Category Archives: garden

Seasons Change

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Autumn has been lovely.  Another late harvest brought in the last of the volunteer arugula and tomatoes early in November.  I was able to capture the sun from the growing season in jars of green tomato marmalade.  Writing took a back door while gathering and prepping the fruits of our labor. The words continued to be gathered in my heart and eventually journaled.  Now winter whispers this crispy morn. I am ready for more steeping hot teas and whipped cream lathered over hot cocoa while writing and reading. Change Is Delicious

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Two Peas In A Pod

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I chose to live this life alone over 12 years ago.  “Hope deferred makes the heart sick, but a dream fulfilled is a tree of life,” one of the proverbs tell us.  My heart was sick for too many years with an unhappy relationship.  I only imagined what a happy marriage would be like.  A come-true dream is a tree of life for me today.  Eight years ago this July, Dean and I met on a semi-blind date arranged by his brother and sister-in-law.  This tall, dark handsome man captured my eyes.  But unlike the other bucks in the herd, Dean captured my heart.  So happy I pursued this relationship. With our family backgrounds and life experiences, Dean and I came together like two peas in a pod, and we still are.  Our pod is shared with our huge family almost every evening and every weekend. “If you want to go fast, go alone.  If you want to go far, go together” is how an African proverb is told.

Dean and I needed to become just “two peas in a pod” again for a few days.  We stole away to the Great Smokies, doing the Air B & B thing.  Mountains, pines, music, and the visual and culinary arts we surrounded ourselves with.  Despite the hot days while on a mountain culture retreat away from our Missouri life,  I picked two big plastic bags full of leaf lettuce and a heaping bowl full of arugula and chives from my gardens this week.  And those delectable garden peas!  I love the pods picked fresh, and peas plucked out one at a time right into my open mouth like a baby bird awaiting mother robin’s wiggly worm catch after a rainy morn.  The bountiful earth is feeding me (and my family and friends) goodness this spring.  The longer and hotter days tell me the summer equinox is soon.  Purple lobelia, wandering jew, and red geraniums are filling my moss baskets and terra-cotta pots.   I thank God for watching over my beloved gardens while pursuing what captured my heart 8 years ago!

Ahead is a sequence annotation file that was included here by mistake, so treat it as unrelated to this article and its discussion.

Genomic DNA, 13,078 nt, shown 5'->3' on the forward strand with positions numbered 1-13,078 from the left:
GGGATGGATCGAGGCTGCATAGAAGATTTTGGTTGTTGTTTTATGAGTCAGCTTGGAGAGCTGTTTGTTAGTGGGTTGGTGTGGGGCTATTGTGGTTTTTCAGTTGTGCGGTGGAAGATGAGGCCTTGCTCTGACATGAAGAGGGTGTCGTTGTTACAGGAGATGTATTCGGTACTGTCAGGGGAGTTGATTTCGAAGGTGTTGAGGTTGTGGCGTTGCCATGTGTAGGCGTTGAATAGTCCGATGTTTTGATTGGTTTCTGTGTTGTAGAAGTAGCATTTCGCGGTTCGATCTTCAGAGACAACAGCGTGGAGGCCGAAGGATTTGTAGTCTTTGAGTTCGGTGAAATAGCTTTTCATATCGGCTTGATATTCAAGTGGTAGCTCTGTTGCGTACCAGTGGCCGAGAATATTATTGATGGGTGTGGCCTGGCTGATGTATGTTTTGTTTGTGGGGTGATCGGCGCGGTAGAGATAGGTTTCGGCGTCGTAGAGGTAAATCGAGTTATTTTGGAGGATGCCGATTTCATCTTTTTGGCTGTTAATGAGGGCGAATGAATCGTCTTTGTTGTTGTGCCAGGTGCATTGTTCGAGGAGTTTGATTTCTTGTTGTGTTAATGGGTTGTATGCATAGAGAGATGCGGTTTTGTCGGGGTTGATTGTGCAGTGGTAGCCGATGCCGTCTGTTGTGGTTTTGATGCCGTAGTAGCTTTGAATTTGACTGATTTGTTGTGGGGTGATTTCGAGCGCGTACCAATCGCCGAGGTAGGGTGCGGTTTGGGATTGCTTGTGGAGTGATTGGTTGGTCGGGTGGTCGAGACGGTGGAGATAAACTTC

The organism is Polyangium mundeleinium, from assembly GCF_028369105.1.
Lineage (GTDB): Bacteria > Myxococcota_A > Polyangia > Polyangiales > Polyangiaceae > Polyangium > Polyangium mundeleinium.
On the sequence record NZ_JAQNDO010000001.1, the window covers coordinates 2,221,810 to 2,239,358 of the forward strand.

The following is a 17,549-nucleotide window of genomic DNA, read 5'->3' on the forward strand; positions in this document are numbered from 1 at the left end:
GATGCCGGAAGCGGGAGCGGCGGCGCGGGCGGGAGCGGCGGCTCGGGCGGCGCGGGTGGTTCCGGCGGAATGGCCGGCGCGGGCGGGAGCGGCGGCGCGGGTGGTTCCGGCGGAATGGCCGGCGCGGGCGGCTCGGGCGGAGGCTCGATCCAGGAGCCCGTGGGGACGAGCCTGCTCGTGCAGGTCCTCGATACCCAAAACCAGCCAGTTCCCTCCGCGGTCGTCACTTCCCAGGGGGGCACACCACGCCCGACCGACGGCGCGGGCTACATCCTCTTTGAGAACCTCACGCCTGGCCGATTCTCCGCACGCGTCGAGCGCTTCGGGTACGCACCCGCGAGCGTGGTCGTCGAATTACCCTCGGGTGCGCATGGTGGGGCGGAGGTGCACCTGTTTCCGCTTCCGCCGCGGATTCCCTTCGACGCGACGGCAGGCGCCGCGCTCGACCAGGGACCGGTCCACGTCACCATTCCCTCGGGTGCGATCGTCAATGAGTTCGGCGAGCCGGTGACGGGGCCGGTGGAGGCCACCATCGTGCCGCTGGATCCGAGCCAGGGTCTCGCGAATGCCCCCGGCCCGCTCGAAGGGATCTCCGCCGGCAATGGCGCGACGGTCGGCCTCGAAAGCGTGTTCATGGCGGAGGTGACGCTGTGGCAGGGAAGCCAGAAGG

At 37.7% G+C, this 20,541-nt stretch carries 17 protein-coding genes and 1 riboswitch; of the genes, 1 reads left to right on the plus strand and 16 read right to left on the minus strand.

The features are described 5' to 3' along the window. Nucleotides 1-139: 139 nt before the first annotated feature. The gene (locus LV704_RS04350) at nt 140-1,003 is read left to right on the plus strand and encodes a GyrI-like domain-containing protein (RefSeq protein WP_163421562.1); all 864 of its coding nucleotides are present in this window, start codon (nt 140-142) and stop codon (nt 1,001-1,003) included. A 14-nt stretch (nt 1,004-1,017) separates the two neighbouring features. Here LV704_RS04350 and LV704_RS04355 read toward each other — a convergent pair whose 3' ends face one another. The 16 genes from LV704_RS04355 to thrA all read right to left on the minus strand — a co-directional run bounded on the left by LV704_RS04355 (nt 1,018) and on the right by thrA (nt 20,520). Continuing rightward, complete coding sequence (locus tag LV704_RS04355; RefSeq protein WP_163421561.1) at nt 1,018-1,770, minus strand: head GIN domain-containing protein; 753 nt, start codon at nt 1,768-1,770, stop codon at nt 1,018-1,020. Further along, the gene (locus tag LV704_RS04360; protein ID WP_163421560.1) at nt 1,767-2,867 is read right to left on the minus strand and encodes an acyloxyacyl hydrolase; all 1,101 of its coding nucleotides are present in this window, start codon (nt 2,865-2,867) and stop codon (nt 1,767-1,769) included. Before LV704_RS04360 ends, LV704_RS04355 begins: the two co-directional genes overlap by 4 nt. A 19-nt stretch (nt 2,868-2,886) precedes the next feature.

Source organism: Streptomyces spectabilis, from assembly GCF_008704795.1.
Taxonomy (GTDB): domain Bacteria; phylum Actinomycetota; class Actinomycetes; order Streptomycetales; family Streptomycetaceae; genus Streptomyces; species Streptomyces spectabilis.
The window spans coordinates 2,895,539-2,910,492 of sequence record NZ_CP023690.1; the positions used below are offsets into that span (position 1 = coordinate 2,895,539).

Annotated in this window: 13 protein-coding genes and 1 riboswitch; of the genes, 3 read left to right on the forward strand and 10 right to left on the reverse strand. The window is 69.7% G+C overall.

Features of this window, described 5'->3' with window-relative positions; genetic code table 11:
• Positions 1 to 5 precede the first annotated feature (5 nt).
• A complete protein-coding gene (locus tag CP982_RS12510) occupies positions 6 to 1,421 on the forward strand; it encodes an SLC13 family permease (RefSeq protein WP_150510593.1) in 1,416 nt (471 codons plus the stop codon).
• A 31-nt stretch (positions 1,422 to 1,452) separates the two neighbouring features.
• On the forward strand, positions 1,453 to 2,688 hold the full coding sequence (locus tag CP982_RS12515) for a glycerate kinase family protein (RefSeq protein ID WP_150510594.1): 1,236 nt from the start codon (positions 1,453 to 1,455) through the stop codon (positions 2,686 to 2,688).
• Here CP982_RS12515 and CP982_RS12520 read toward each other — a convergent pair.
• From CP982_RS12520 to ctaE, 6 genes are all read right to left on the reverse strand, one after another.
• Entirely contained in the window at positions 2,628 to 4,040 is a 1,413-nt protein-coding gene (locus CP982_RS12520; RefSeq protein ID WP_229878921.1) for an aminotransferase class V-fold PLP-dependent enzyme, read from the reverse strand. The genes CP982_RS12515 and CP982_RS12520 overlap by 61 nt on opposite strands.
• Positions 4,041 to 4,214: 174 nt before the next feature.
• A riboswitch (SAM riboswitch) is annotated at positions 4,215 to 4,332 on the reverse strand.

Making Way For Spring Colors

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Household and yard projects ruled the weekend.  Dean and I managed to get a couple of walks in with Midnight between chores.  On Saturday Dean cleaned and prepped the concrete slab for the laminate flooring to be installed this coming week in our house addition. While he did that I raked twigs and leaves, remnants of autumn and winter.  The winds seem to blow the gum balls and pine needles from the neighbor’s trees our way. Cannot complain too much as these neighbor’s trees attract an owl that lives in the neighborhood.  All the brown rubbish filled the compost bin, and then some.  So that is just the front yard.

The back yard is one huge mess with the room addition project. The yard needs to be leveled and new grass seeded.  Dean and I picked up huge tree roots and rocks unearthed from the foundation dig up.  We continued discussion on making a small retaining wall, a rock swale, and small patio area.  Piles of gray and brown sit curbside for the city’s bulky trash pickup this week;  twigs, limbs, scrap lumber  and old pipes.  Seasons.  Making way for spring colors.  Greener grass; purple, pink, and white blooms; and the perennials being brought outside from the semi-heated garage one warm weekend before Easter.  See what the March winds bring until April.  Welcome Spring!  So happy you came Today!

 

 

A Sprout

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A sprout, green shoots of hope appeared in the garden bed today.  My chives have surfaced from its winter hibernation.   It had been 10 weeks when we left the Deanna Greens greenhouse in Defiance, just before Thanksgiving.  By lantern light we harvested all the herbs and greens chive-sproutswe had left that evening. There had not been need to get to the farm since snow has been close to null, no need to check on the 3-season structure. Dean, Midnight, and I observed signs of where an animal had laid on the other side of the bed.  Our labrador sniffed the area thoroughly “who has been sleeping in my bed?!”